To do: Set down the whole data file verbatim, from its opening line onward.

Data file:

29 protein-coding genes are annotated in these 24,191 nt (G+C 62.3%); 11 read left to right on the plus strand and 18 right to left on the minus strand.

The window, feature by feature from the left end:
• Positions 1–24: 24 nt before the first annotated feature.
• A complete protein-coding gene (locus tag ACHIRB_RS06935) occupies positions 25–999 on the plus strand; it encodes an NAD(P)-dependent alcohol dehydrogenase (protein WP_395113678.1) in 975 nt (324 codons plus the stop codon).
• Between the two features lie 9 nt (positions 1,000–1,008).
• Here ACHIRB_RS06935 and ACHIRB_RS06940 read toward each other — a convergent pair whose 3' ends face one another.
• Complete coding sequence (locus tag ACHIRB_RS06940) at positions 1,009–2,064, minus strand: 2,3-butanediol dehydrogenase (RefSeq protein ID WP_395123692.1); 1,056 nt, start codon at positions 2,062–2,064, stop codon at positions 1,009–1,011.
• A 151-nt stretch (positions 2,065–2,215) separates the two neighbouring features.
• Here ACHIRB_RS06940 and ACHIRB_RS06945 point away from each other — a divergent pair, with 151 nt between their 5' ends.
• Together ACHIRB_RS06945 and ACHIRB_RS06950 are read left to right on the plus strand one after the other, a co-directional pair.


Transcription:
29 protein-coding genes are annotated in these 24,191 nt (G+C 62.3%); 11 read left to right on the plus strand and 18 right to left on the minus strand.

The window, feature by feature from the left end:
• Positions 1–24: 24 nt before the first annotated feature.
• A complete protein-coding gene (locus tag ACHIRB_RS06935) occupies positions 25–999 on the plus strand; it encodes an NAD(P)-dependent alcohol dehydrogenase (protein WP_395113678.1) in 975 nt (324 codons plus the stop codon).
• Between the two features lie 9 nt (positions 1,000–1,008).
• Here ACHIRB_RS06935 and ACHIRB_RS06940 read toward each other — a convergent pair whose 3' ends face one another.
• Complete coding sequence (locus tag ACHIRB_RS06940) at positions 1,009–2,064, minus strand: 2,3-butanediol dehydrogenase (RefSeq protein ID WP_395123692.1); 1,056 nt, start codon at positions 2,062–2,064, stop codon at positions 1,009–1,011.
• A 151-nt stretch (positions 2,065–2,215) separates the two neighbouring features.
• Here ACHIRB_RS06940 and ACHIRB_RS06945 point away from each other — a divergent pair, with 151 nt between their 5' ends.
• Together ACHIRB_RS06945 and ACHIRB_RS06950 are read left to right on the plus strand one after the other, a co-directional pair.